To some Pakistanis, tolerance towards India is considered almost unpatriotic. In an attempt to eradicate such narrow-minded sentiments, the Institute of Business and Technology (Biztek) brought speakers from both countries together at an international seminar on ‘The Changing Times and Indo-Pak Relations’ on Saturday.
Host Azra Maqsood began the proceedings with a common interest - cricket. “Many speakers have taken out time from watching the Pakistan versus Australia match to be here today, so we’d better hurry.”
Addressing a packed room at Avari Towers, Indian journalist Kuldip Nayar began his speech with a conversation he had had with the Quaid in 1946. Speaking to Muhammad Ali Jinnah at the Forman Christian College where he studied law, Nayyar expressed the fear that “we might jump at each other’s throats” to which Jinnah had replied, “Young man, I assure you. We shall be the best of friends (despite our differences).”
Sialkot-born Nayar claimed it was his “dream to see both countries on friendlier terms.” He was ridiculed for supporting the practice of lighting candles for peace at the Wagah border. “Now people come in droves to light candles and sing songs of peace.”
Moving the discussion away from a redundant blame game, Nayar opted to spell out some core issues, inevitably landing on the Kashmir dispute. “The general perception harboured in Pakistan,” he observed, “is that if the Kashmir issue is solved all issues will resolve easily.”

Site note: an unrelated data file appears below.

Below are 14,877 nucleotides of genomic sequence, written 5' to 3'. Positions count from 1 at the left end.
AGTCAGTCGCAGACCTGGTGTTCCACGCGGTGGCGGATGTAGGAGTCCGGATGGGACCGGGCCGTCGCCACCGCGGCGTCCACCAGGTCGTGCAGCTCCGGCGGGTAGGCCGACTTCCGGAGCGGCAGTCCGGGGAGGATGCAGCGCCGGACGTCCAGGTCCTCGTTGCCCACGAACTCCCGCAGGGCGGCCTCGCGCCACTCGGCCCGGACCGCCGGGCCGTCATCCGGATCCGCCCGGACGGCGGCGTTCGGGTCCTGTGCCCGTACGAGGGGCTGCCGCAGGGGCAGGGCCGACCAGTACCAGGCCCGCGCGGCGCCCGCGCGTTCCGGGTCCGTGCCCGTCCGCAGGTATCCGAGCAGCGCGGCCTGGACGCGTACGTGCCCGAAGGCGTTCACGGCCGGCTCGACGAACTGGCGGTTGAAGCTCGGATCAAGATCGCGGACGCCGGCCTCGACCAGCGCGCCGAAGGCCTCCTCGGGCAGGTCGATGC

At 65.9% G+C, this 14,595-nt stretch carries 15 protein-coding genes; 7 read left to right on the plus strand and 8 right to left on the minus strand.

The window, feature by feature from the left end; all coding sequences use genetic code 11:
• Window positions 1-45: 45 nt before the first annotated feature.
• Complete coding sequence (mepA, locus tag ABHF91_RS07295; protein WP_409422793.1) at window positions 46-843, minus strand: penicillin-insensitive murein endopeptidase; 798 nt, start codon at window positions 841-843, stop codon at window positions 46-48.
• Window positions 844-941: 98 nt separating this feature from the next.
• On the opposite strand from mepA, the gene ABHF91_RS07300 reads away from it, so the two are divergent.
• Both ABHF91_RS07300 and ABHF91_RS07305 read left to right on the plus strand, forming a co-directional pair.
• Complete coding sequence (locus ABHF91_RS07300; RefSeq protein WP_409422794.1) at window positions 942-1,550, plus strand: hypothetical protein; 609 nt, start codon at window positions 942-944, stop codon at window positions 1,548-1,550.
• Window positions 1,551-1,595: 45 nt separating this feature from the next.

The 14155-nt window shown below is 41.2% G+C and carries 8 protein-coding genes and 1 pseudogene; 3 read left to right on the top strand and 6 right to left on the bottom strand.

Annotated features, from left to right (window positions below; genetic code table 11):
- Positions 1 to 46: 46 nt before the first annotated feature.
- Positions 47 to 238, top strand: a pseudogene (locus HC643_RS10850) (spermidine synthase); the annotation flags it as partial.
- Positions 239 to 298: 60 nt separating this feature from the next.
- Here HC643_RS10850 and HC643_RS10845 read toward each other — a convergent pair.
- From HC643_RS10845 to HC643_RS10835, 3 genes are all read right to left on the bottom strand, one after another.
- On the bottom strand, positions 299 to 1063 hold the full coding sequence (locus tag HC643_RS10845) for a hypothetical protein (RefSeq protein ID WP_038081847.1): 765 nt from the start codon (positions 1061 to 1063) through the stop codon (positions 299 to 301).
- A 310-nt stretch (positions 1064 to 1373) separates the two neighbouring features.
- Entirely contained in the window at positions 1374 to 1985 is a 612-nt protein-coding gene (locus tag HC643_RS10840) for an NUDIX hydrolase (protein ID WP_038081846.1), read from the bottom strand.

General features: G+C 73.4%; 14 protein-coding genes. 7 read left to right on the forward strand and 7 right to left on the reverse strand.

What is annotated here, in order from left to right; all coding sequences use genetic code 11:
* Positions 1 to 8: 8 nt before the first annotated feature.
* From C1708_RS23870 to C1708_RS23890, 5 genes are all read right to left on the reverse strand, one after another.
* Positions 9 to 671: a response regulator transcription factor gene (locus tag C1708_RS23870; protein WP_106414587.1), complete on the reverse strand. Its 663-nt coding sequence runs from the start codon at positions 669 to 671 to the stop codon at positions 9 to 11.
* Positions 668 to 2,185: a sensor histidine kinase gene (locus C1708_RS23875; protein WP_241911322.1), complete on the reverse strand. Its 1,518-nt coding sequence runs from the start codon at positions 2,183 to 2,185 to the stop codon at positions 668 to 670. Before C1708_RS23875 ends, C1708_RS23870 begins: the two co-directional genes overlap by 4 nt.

However, he felt that neither war, nor religion, would solve anything. Lack of trust, he felt, was more pertinent than any other issue between the three parties. “In India we have not been able to establish a secular democratic unity properly. Religion is not, and will never be, a solution. It is the question of what the Kashmiris want.”
Nayar diplomatically manoeuvered the dangerous waters of the Indus Water Treaty as well, accepting that, “Pakistan at times, sometimes rightly so, blames India for its water issues. And, at times, so does India.” An integrated development of all six rivers was his solution.
Taking a jibe at “mind-set bureaucrats”, Nayar said that “they are the ones who did not allow reconciliation” in reply to a question about what stands between the two countries.
An elderly man from the audience felt an urgent need to let Nayar know that as “you have half of my wife’s name,” they had a special bond. He went on to recite a couplet for him amid gales of laughter.
Sunjay Nuhar amused the participants with his anecdotes and one-liners.
Indian parliament lower house member Shahid Siddiqui indirectly hinted that minorities in India enjoyed more freedom and have easier access to law.
Pakistani journalist Ghazi Salahuddin shared Nayar’s dream of peace, citing the example set by the German and the French, who achieved peace after decades of enmity and 70 million deaths in World War II. Salahuddin ended his speech with the germane observation that “regions make progress. Countries don’t.”
Published in The Express Tribune, March 20th, 2011.
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